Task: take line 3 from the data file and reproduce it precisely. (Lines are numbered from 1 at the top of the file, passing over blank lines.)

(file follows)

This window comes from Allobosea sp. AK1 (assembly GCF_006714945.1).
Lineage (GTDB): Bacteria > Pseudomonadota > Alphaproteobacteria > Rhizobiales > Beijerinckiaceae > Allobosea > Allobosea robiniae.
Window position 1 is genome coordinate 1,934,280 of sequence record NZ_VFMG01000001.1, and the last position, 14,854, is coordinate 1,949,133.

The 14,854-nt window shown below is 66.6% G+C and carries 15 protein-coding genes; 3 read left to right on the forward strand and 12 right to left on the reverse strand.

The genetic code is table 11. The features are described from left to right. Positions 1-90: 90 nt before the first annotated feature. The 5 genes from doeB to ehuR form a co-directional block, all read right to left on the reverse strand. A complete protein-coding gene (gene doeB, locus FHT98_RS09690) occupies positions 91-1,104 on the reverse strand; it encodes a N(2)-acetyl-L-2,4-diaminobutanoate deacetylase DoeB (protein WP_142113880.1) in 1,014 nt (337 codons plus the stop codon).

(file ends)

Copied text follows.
Window position 1 is genome coordinate 1,934,280 of sequence record NZ_VFMG01000001.1, and the last position, 14,854, is coordinate 1,949,133.